Mysterious radar signs detected on the same day across five different states in the US have still not been explained amid questions of US military involvement. Separate radar “blobs” appeared on radar detectors across Illnois, Kentucky, Indiana, Florida and Maine on 12th December. At the time, American weather stations were left puzzled by the strange radar blobs, which indicated a “severe storm” despite clear and calm weather.
The official response from the US military attempted to clear up the blobs over Kentucky, Indiana and Illnois.
Military pilots told local weather service stations that this was a result of a routine exercise.
They blamed the blobs on military jets releasing a radar-jamming material – known as chaff – during an exercise.
However, there has not been any explanation for the strange appearances in Portland, Maine or over the Florida Keys.
Adding to the concern, Maine’s Air National Guard has confirmed that there are no planes in the region equipped to release chaff.
YouTube conspiracist Tyler Glockner, who uploaded footage of the radar blip to his channel secureteam10, told viewers: “Let’s say all of these incidents were caused by chaff. It begs the question what kind of nationwide exercise were the military performing?”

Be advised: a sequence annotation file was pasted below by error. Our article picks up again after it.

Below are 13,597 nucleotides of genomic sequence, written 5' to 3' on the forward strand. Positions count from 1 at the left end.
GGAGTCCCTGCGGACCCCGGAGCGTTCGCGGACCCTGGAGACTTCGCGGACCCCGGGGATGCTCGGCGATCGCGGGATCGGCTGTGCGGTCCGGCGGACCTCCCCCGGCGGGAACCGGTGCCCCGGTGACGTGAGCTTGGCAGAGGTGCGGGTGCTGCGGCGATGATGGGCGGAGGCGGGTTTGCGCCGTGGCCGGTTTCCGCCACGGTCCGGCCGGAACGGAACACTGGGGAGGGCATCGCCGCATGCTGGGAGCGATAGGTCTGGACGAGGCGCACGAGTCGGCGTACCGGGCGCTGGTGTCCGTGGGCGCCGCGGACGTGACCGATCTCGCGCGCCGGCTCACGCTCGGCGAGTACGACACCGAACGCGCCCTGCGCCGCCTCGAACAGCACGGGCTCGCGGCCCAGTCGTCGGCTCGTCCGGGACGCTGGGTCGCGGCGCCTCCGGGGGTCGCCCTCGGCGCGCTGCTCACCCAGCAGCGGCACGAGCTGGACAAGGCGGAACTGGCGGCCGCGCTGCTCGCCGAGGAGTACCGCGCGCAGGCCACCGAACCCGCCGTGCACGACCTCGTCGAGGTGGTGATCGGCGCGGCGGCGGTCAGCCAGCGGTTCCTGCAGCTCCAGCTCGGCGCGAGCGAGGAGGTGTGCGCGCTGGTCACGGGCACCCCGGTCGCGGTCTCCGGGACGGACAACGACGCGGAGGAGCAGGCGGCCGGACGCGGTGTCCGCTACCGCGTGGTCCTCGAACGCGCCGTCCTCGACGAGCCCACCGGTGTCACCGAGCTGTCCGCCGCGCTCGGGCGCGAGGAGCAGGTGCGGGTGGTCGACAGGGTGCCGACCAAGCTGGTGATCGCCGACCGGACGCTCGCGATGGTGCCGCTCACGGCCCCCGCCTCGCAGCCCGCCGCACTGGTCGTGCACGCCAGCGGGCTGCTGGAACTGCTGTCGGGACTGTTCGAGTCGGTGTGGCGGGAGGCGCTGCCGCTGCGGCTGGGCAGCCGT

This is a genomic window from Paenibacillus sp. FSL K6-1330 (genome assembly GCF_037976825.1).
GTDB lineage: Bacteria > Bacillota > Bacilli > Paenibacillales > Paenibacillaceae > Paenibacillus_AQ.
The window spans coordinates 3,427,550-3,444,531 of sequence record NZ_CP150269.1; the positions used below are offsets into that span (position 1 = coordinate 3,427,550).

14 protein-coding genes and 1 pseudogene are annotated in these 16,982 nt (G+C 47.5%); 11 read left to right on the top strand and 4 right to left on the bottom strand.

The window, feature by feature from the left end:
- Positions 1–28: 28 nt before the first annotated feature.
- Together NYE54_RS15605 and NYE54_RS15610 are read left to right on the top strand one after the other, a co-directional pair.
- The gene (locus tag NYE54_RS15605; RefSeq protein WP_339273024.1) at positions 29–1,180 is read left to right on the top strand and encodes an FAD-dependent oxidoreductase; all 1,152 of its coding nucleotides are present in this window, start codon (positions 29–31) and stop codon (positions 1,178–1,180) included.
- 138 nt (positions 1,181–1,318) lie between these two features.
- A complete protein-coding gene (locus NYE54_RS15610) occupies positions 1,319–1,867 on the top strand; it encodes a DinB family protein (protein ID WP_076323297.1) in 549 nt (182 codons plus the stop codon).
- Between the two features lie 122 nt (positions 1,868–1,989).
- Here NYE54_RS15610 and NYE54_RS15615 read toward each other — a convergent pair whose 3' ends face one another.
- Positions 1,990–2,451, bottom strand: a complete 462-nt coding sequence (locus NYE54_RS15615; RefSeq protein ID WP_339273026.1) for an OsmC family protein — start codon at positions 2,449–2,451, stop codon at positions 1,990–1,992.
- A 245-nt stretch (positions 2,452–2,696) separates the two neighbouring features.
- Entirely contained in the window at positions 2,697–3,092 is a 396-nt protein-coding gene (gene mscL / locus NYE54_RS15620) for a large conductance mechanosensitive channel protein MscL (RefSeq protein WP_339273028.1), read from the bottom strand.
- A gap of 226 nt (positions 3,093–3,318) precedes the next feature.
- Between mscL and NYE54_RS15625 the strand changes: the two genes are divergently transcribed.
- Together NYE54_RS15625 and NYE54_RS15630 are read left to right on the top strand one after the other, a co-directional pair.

“What were they trying to hide? Something is being hidden here. All the answers are not being released.
“What mass nationwide exercise were they conducting?
“It is either a mass UFO event or planes releasing radar material to cover up something in sky.”
Mutual UFO Network echoed this, telling the Courier & Press: “We believe there is more to the story than what the FAA (Federal Aviation Administration) and military and publications are telling us.”
Conspiracy theorists have detailed explanations ranging from mass UFO appearances, top-secret military tests or weather manipulation.
Viewers noted that chaff “is released to throw off a small missile, not cover an entire state”.
According to experts, the plume on the radar was “unusually persistent and lasted for more than 10 hours”.
Daily Express :: Weird Feed